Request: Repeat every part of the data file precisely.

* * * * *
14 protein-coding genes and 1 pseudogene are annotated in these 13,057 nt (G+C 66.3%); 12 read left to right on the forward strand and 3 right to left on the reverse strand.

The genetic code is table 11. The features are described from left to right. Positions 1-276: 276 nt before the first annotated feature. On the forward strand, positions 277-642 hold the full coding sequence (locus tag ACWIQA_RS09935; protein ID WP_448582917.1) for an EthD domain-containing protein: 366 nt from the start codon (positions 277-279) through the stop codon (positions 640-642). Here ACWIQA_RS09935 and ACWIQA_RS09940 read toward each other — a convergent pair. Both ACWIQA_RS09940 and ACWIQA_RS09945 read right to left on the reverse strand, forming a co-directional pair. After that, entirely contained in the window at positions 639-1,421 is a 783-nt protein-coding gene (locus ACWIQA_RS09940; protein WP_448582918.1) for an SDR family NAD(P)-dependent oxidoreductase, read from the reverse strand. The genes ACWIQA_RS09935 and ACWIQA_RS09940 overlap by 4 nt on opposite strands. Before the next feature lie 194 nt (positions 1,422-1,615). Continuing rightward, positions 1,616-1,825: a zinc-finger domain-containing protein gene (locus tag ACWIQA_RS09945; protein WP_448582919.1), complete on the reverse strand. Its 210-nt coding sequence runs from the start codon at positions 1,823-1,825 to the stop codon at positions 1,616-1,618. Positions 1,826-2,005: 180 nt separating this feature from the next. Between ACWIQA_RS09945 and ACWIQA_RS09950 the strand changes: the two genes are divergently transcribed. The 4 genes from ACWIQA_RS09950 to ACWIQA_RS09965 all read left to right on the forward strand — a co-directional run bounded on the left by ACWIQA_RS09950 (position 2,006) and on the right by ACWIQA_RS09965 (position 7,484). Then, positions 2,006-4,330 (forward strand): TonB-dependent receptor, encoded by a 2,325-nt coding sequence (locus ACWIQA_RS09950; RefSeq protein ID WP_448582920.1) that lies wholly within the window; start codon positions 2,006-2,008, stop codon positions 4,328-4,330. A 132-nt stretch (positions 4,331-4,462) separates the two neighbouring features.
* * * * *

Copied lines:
14 protein-coding genes and 1 pseudogene are annotated in these 13,057 nt (G+C 66.3%); 12 read left to right on the forward strand and 3 right to left on the reverse strand.

The genetic code is table 11. The features are described from left to right. Positions 1-276: 276 nt before the first annotated feature. On the forward strand, positions 277-642 hold the full coding sequence (locus tag ACWIQA_RS09935; protein ID WP_448582917.1) for an EthD domain-containing protein: 366 nt from the start codon (positions 277-279) through the stop codon (positions 640-642). Here ACWIQA_RS09935 and ACWIQA_RS09940 read toward each other — a convergent pair. Both ACWIQA_RS09940 and ACWIQA_RS09945 read right to left on the reverse strand, forming a co-directional pair. After that, entirely contained in the window at positions 639-1,421 is a 783-nt protein-coding gene (locus ACWIQA_RS09940; protein WP_448582918.1) for an SDR family NAD(P)-dependent oxidoreductase, read from the reverse strand. The genes ACWIQA_RS09935 and ACWIQA_RS09940 overlap by 4 nt on opposite strands. Before the next feature lie 194 nt (positions 1,422-1,615). Continuing rightward, positions 1,616-1,825: a zinc-finger domain-containing protein gene (locus tag ACWIQA_RS09945; protein WP_448582919.1), complete on the reverse strand. Its 210-nt coding sequence runs from the start codon at positions 1,823-1,825 to the stop codon at positions 1,616-1,618. Positions 1,826-2,005: 180 nt separating this feature from the next. Between ACWIQA_RS09945 and ACWIQA_RS09950 the strand changes: the two genes are divergently transcribed. The 4 genes from ACWIQA_RS09950 to ACWIQA_RS09965 all read left to right on the forward strand — a co-directional run bounded on the left by ACWIQA_RS09950 (position 2,006) and on the right by ACWIQA_RS09965 (position 7,484). Then, positions 2,006-4,330 (forward strand): TonB-dependent receptor, encoded by a 2,325-nt coding sequence (locus ACWIQA_RS09950; RefSeq protein ID WP_448582920.1) that lies wholly within the window; start codon positions 2,006-2,008, stop codon positions 4,328-4,330. A 132-nt stretch (positions 4,331-4,462) separates the two neighbouring features.